Allison said in the pre-dawn hours of Sunday, May 11, the temperature in his vineyard reached 27 degrees. He has a weather station in the vineyard that shows him what the temperature is at any time.

“We’re bouncing back now; it’s a little bit like a jungle but I let things go a bit to see what I was going to have to train,” he said. “There is some fruit here, but we should be in bloom by now and we’re not. It’s slowed everything back. We were thinking in March it was going to be an early year. Everything was so laid back in 2019; it was a wonderful harvest. But that’s what it is to grow wine in Virginia.”

Allison’s trellis is a bit different style than most called a Smart-Dyson Ballerina style, which has a high fruit zone and then skirts are trained to go toward the sun.

“We’re thinking ahead for our pruning plan now,” he said.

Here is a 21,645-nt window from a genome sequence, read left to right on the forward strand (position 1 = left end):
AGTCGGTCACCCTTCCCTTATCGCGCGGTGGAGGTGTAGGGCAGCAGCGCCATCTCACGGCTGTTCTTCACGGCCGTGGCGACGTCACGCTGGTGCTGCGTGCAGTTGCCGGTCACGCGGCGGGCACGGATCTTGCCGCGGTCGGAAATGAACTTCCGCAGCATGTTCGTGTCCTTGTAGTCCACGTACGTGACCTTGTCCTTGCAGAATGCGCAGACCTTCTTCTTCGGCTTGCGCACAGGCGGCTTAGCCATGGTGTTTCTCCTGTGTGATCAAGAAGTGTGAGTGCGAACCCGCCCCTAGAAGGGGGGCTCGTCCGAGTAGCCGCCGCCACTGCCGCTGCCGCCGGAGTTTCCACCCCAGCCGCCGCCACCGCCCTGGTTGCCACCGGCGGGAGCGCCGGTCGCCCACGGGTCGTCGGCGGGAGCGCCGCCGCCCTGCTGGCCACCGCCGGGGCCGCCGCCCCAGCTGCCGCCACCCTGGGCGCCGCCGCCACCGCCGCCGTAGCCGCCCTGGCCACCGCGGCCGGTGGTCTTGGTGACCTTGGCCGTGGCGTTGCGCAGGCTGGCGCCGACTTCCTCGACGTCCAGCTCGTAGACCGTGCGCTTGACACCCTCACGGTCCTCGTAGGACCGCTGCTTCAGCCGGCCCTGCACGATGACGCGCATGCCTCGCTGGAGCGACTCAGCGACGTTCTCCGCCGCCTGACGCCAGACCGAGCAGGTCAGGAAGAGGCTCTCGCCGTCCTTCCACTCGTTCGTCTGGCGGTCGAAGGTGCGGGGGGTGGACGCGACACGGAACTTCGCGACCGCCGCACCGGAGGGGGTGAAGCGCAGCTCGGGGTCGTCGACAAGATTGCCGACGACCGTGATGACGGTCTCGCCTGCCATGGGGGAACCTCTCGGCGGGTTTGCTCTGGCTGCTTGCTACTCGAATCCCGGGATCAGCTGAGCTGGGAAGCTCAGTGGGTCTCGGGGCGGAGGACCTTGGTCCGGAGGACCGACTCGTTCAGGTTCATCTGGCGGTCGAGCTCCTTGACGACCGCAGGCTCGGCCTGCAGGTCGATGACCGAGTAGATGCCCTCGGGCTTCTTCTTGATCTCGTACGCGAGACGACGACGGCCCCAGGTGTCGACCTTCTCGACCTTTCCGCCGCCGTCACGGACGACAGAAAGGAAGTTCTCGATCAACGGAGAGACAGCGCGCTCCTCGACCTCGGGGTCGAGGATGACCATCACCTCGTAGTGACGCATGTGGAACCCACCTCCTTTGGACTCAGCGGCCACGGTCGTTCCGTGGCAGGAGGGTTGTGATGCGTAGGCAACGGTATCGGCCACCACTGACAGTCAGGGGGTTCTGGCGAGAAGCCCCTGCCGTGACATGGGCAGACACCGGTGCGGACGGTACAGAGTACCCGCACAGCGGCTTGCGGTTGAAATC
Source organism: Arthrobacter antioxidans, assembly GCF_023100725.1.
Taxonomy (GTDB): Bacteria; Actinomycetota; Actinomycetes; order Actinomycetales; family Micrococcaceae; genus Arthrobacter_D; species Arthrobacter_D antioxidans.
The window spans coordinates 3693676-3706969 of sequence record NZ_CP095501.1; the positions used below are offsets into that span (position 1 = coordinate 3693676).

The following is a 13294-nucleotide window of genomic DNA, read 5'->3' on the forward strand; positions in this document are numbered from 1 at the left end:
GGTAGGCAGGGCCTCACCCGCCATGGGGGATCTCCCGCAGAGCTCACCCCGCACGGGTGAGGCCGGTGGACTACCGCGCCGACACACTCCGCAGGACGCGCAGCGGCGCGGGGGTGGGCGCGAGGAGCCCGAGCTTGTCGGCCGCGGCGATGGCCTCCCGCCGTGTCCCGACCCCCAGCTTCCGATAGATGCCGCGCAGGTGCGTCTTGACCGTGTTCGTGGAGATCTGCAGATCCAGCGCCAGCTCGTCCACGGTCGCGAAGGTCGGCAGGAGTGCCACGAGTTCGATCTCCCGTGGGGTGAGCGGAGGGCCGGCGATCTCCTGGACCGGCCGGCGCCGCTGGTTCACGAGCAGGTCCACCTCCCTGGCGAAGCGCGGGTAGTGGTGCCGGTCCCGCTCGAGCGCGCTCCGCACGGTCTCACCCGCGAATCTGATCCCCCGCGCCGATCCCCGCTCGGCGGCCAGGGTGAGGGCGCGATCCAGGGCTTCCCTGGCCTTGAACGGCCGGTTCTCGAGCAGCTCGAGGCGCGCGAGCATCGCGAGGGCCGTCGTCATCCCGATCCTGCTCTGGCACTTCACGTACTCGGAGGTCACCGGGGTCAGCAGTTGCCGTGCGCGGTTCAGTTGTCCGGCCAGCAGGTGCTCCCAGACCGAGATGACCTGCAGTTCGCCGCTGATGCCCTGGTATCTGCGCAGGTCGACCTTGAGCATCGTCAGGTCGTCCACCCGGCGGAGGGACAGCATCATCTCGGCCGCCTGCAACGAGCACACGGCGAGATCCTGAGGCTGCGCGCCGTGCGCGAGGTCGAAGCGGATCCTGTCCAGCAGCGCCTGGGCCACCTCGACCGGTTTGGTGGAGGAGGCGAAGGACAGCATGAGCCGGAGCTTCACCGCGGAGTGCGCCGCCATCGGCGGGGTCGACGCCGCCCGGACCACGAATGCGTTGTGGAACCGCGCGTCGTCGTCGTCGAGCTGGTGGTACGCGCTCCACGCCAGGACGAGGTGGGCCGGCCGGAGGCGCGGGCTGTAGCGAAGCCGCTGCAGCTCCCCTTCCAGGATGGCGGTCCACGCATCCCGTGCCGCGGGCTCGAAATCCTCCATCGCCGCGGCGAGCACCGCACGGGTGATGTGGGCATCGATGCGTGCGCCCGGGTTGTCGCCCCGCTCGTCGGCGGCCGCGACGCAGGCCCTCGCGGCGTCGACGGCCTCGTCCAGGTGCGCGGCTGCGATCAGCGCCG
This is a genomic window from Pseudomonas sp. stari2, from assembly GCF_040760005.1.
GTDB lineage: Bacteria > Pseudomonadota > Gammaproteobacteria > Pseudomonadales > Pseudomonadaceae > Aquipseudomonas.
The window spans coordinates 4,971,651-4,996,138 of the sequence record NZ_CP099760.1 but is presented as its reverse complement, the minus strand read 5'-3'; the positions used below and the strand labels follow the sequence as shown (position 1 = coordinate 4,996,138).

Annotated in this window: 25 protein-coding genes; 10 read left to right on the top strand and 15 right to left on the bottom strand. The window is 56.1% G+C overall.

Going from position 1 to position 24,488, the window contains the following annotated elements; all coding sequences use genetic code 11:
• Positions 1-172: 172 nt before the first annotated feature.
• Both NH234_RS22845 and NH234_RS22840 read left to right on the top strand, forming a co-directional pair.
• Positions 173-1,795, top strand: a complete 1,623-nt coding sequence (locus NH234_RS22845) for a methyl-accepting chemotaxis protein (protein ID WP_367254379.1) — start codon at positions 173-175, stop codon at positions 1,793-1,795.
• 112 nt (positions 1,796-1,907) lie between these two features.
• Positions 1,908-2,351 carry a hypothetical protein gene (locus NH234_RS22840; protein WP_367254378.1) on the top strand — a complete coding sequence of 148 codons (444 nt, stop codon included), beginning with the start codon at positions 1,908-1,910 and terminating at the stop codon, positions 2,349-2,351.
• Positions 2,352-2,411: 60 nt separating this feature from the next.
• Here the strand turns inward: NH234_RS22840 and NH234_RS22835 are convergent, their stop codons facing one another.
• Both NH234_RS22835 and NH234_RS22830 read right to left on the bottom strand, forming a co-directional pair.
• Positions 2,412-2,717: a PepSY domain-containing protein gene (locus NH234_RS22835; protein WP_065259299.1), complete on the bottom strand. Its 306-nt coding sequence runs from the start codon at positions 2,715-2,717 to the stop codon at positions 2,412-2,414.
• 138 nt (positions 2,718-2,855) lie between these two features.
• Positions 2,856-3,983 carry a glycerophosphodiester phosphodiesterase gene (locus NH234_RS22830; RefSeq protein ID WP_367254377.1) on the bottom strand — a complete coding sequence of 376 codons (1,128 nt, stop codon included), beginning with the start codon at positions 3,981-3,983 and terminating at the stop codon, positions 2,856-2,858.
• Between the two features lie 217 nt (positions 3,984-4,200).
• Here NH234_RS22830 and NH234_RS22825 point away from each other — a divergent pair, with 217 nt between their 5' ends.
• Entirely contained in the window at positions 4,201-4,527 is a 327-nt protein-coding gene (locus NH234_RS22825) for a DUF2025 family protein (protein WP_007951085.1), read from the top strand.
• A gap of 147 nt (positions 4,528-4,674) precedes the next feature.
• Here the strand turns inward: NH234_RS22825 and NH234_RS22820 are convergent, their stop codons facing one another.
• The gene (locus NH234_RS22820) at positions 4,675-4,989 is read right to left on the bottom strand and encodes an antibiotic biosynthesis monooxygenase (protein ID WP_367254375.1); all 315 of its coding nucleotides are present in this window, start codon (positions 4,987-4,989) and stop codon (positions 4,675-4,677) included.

As a smaller winery without much of a retail presence, the Allisons depend on visitors for tastings and bottle purchases.

While people are not allowed in the tasting room at this time, the vineyards are open and people can purchase a bottle to enjoy on grounds or pick up and take home. Reservations are not required at this time.

For more information, visit reynardflorence.com.

Glass House Winery

Jeff Sanders, owner of Glass House Winery in Free Union, said frost scares are common most years, usually two to four after bud break. While every site has some good things and some bad things about it, one good thing on his site had always overcome the bad—the lake he had put in when he purchased the property.

“Most frost events are radiational,” Sanders said. “Radiational cooling means (the air is) dead still and the cold air is sinking and the lower you are, the more cold air you’re going to get.”